1 vote arubabookwoman | Apr 28, 2017 |
This sprawling, shocking novel revolves (mainly) around three fictional characters, but is rooted in the time of the Kennedy family's rise to success - it features JFK campaigning for and winning the election and his brother Bobby becoming Attorney General. The events of the novel take us right up to that fateful date of 22nd November 1963.

The main characters are Pete Bondurant, bodyguard for the eccentric millionaire Howard Hughes as well as a terrifyingly effective Mob associate; Kemper Boyd, an FBI Agent who at the request of J Edgar Hoover infiltrates the Kennedy organisation and finds his loyalties (such as they are) split many ways; and Ward Littell, another FBI Agent and anti-Mob crusader. Lets be clear here - none of these men are particularly nice, but they are interesting. In fact, none of the characters in this book - real or fictional - come off particularly well, least of all John F Kennedy.

The story describes the machinations of the Kennedy family and their associates in making sure that JFK wins the election, and covers such historical events as the Bay of Pigs invasion, and attempts to bring down Fidel Castro. There's so much story here that it was sometimes hard to take in everything that happens - whether you are familiar with the events upon which the book is based or not, this is a book that really demands your attention.

The writing is visceral and brutal and the story is fast paced, with loyalties of all characters constantly being questioned both by the readers and by other people in the story. Despite the concentration required, it's actually a pretty easy read with mainly short, choppy chapters, which tend to show events from alternating points of view.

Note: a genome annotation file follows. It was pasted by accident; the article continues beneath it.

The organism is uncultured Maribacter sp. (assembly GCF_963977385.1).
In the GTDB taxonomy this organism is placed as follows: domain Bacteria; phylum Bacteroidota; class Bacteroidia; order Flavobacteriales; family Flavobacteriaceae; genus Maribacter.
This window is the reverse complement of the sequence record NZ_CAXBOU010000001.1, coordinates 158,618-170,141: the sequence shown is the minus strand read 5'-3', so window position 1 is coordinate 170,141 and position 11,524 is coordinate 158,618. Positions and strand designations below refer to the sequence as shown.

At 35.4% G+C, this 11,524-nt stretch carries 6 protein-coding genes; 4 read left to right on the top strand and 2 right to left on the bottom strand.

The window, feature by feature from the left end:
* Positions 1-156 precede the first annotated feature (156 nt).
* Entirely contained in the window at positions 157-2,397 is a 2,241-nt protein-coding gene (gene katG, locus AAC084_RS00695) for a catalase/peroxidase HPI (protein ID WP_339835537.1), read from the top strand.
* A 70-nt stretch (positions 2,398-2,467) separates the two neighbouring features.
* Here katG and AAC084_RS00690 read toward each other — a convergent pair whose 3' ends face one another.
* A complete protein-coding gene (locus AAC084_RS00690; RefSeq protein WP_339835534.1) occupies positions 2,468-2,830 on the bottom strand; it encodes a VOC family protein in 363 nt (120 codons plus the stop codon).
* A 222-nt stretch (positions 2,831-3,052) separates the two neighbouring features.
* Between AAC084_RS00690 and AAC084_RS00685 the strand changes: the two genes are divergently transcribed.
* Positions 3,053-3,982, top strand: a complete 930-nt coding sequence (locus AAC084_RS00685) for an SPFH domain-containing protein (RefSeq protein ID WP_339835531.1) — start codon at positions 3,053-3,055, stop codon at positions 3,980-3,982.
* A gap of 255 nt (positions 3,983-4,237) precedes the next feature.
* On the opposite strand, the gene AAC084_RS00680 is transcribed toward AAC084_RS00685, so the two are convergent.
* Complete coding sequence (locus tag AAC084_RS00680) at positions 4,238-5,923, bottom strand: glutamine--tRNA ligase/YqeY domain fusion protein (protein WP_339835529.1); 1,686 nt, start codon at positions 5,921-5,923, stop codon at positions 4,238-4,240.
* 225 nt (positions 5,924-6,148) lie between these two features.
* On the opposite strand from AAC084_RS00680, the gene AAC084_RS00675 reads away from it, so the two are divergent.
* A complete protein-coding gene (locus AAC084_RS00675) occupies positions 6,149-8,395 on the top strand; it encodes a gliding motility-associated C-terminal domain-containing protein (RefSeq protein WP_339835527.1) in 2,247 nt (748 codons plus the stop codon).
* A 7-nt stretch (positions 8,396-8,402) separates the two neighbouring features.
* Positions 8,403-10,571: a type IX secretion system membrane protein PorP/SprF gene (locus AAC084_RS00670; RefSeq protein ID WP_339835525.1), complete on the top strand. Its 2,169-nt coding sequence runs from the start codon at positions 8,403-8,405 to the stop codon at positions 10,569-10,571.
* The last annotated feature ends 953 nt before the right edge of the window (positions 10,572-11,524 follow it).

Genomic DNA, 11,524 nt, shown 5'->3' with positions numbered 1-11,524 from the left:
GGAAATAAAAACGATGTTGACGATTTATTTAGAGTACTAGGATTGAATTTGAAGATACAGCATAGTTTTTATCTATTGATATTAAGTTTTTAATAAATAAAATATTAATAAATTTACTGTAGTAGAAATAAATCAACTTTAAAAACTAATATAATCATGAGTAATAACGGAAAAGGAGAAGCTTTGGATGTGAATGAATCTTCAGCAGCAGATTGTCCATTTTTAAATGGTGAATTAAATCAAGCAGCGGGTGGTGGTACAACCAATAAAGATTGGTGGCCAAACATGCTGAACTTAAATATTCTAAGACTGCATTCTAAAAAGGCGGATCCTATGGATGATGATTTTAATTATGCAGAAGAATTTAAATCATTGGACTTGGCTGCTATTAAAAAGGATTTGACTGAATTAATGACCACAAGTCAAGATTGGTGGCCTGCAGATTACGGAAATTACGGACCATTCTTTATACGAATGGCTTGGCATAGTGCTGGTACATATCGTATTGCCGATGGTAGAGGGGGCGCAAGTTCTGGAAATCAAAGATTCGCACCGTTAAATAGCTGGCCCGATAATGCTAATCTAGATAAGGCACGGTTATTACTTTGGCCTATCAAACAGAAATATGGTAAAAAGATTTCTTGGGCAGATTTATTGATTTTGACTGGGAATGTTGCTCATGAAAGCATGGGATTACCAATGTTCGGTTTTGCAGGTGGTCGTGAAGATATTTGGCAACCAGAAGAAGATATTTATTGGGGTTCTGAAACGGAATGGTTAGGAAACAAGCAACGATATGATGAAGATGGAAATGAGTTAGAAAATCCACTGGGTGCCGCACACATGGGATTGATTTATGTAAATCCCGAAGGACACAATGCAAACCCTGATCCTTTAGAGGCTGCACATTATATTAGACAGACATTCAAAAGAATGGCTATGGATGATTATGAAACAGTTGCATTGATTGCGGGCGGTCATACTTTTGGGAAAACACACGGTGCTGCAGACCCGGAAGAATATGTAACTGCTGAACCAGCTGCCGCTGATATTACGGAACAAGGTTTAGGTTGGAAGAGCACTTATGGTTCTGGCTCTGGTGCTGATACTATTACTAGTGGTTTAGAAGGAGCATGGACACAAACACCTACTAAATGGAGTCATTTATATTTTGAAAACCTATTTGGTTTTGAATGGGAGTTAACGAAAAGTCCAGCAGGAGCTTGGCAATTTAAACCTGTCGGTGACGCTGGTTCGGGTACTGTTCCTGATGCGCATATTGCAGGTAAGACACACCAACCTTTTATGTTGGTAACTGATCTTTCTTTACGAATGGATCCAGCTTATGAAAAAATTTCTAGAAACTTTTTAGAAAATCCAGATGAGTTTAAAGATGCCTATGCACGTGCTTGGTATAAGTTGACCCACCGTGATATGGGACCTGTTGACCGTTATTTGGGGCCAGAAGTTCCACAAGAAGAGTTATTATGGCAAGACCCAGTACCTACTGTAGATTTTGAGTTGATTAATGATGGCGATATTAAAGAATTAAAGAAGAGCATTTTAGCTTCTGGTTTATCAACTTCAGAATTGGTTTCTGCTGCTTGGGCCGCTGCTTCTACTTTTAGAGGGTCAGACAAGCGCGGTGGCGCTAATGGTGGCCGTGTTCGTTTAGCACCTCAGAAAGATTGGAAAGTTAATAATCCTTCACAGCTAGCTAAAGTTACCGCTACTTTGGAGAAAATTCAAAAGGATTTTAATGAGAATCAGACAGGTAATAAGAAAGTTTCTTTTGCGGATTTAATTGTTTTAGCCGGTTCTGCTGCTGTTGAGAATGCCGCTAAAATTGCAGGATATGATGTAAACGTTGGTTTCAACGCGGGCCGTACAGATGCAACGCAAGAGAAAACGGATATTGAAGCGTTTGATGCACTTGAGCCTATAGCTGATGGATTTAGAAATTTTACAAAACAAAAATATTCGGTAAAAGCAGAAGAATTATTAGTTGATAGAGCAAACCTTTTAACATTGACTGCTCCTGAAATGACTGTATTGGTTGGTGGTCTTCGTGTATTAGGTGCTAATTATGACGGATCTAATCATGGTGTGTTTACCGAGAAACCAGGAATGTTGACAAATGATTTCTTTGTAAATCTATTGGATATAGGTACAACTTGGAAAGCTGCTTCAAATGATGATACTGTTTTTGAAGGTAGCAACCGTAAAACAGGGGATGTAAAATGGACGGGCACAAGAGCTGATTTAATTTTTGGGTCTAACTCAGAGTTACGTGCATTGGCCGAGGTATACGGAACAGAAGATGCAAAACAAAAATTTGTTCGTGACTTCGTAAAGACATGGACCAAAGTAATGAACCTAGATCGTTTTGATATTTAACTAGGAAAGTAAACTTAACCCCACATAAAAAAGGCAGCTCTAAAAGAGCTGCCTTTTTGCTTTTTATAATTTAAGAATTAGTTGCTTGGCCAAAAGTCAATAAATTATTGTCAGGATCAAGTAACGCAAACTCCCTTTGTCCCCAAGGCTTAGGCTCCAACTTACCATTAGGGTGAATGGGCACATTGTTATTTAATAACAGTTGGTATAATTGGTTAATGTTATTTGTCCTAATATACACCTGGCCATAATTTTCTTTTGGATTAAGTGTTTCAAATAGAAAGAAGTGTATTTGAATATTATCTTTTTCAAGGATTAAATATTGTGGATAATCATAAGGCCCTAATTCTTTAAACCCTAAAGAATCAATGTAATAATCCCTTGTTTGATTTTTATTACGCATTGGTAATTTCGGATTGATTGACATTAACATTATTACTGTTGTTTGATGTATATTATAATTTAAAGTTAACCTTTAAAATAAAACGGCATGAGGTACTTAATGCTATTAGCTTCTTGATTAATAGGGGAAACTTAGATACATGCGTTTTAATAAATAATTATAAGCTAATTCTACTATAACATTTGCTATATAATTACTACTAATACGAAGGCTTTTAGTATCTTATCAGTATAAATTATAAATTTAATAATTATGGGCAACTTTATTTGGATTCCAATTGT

Overall, if you are interested at all in what happened to John F Kennedy and who killed him - this book offers a fictionalised theory - then I would definitely recommend this, but be aware that it is not a cosy afternoon read! ( )
  Ruth72 | Aug 24, 2016 |
Showing 1-5 of 25 (next | show all)
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» Add other authors (6 possible)

Author nameRoleType of authorWork?Status
James Ellroyprimary authorall editionscalculated
Bortolussi, StefanoTranslatorsecondary authorsome editionsconfirmed
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To Nat Sobel
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America was never innocent.
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(Click to show. Warning: May contain spoilers.)
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Information from the Dutch Common Knowledge. Edit to localize it to your language.
original title: American Tabloid
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Information from the Dutch Common Knowledge. Edit to localize it to your language.
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Amazon.com Product Description (ISBN 037572737X, Paperback)

We are behind, and below, the scenes of JFK's presidential election, the Bay of Pigs, the assassination--in the underworld that connects Miami, Los Angeles, Chicago, D.C. . . .

Where the CIA, the Mob, J. Edgar Hoover, Howard Hughes, Jimmy Hoffa, Cuban political exiles, and various loose cannons conspire in a covert anarchy . . .

Where the right drugs, the right amount of cash, the right murder, buys a moment of a man's loyalty . . .

Where three renegade law-enforcement officers--a former L.A. cop and two FBI agents--are shaping events with the virulence of their greed and hatred, riding full-blast shotgun into history. . . .

James Ellroy's trademark nothing-spared rendering of reality, blistering language, and relentless narrative pace are here in electrifying abundance, put to work in a novel as shocking and daring as anything he's written: a secret history that zeroes in on a time still shrouded in secrets and blows it wide open.

(retrieved from Amazon Thu, 12 Mar 2015 18:22:12 -0400)

(see all 4 descriptions)

A novel of the Kennedy era, portraying the president in a far from flattering light. There are three protagonists: a CIA agent who pimps for JFK, another agent who trains anti-Castro rebels, and a lawyer who is a Mafia hunter. Through their eyes are seen the conflicting interests of the Kennedys, the director of the FBI, organized crime, organized labor, Castro and Cuban exiles. By the author of White Jazz.… (more)

» see all 2 descriptions